Shortly after graduating from Manassas High School in North Memphis and trying his talent with a few doo-wop groups and performing in area clubs with Mar-Key horn player Floyd Newman, Isaac Hayes found his way to Stax Records, where he teamed with songwriting partner David Porter. The two joined with the members of Booker T. & the MGs as the Stax “Big 6,” a production partnership, where they remained a major influence on most Stax recordings released during the 1960s, co-writing and producing some 200 songs and creating acts such as the Soul Children. In the late 1960s, Hayes evolved from working behind the scenes at Stax into a global icon. During this time his solo albums Hot Buttered Soul (1969), the soundtrack to the movie Shaft (1971), and Black Moses (1972) were released. They were sensational successes, and Hayes became the first African-American to win an Academy Award for music, which he received for the song "Theme From Shaft." He remained on the Stax roster until the label’s financial collapse in 1975.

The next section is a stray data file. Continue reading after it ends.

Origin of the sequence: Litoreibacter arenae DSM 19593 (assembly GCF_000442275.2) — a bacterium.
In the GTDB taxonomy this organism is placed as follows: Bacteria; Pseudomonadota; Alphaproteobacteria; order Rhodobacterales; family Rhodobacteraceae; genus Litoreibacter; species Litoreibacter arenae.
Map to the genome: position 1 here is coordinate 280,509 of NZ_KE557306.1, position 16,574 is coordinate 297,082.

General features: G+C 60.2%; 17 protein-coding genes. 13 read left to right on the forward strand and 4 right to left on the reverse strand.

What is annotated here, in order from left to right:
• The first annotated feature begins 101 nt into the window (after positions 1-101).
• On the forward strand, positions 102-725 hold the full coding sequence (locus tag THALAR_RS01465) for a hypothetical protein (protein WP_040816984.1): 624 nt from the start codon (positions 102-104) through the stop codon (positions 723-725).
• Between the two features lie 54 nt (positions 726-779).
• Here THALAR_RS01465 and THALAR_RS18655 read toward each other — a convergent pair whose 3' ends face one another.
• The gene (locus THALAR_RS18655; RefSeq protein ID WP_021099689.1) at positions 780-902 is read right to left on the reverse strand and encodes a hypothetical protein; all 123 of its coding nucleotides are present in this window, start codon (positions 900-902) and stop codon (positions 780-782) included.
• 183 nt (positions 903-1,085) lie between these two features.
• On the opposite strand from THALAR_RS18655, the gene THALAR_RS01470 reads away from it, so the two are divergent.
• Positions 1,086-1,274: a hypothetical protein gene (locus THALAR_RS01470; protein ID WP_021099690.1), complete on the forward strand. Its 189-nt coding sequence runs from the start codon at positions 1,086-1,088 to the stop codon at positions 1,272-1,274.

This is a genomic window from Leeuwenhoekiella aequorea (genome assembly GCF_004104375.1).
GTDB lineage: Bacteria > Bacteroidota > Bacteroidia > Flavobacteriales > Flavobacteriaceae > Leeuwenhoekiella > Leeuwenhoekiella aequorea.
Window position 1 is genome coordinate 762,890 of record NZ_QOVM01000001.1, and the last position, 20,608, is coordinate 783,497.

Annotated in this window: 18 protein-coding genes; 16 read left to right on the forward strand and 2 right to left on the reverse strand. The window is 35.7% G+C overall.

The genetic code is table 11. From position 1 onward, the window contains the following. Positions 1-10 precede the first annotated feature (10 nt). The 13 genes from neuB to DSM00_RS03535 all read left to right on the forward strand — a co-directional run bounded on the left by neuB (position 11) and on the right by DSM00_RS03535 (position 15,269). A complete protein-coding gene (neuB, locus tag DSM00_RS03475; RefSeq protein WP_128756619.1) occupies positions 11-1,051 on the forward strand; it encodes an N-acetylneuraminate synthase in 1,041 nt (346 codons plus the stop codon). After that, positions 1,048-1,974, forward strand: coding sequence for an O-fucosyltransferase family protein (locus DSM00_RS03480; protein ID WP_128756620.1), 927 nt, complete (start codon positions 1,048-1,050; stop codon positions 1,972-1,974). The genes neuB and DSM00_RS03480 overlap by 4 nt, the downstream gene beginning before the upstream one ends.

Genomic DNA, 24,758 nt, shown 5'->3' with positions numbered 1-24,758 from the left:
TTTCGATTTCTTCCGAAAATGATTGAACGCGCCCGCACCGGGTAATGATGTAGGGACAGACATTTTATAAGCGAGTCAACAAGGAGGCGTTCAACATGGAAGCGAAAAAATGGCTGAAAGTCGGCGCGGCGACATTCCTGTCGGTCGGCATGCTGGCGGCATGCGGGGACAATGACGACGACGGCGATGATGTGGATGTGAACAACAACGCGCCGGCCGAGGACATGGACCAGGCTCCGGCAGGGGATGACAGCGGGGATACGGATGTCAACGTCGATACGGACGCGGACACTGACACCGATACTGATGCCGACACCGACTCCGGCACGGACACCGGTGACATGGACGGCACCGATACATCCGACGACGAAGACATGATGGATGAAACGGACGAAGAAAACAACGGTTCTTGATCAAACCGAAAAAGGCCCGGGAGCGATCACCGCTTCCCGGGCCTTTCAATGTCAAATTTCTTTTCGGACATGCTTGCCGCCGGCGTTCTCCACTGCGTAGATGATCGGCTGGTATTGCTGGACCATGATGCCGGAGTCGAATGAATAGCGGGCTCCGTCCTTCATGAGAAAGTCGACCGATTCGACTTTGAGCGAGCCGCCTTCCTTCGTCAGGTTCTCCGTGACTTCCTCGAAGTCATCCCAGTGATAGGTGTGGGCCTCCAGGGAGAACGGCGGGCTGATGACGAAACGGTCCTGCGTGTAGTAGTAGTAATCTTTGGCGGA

He then formed his own record company, HBS, on which he recorded four albums that all reached the top 20 on the charts, including three disco-influenced LPs and a live double LP with good friend Dionne Warwick. He continued recording for the remainder of his life, but from the early 1980s th, has also concentrated on his film and television career, appearing in more than 60 movies and television shows, including his famed 10-year role as “Chef” on South Park. He has authored two cookbooks and hosted “The Isaac Hayes Top 20 R&B Countdown” show and the nationally syndicated, five-hour “Hot Buttered Love Songs” show that aired in Memphis on WRBO 103.5 Soul Classics. An honorary King of Ghana, Hayes built an 8,000-square-foot-school there, NekoTech, which opened in 1998, and focuses on literacy, education, computer technology, and other modern ways to help underprivileged young people in the region. He was inducted into the Rock and Roll of Fame in 2002 and the Songwriters Hall of Fame in 2005.
Hayes passed away in 2008 and his legacy remains one of the most influential in the worlds of music, pop culture, and philanthropy.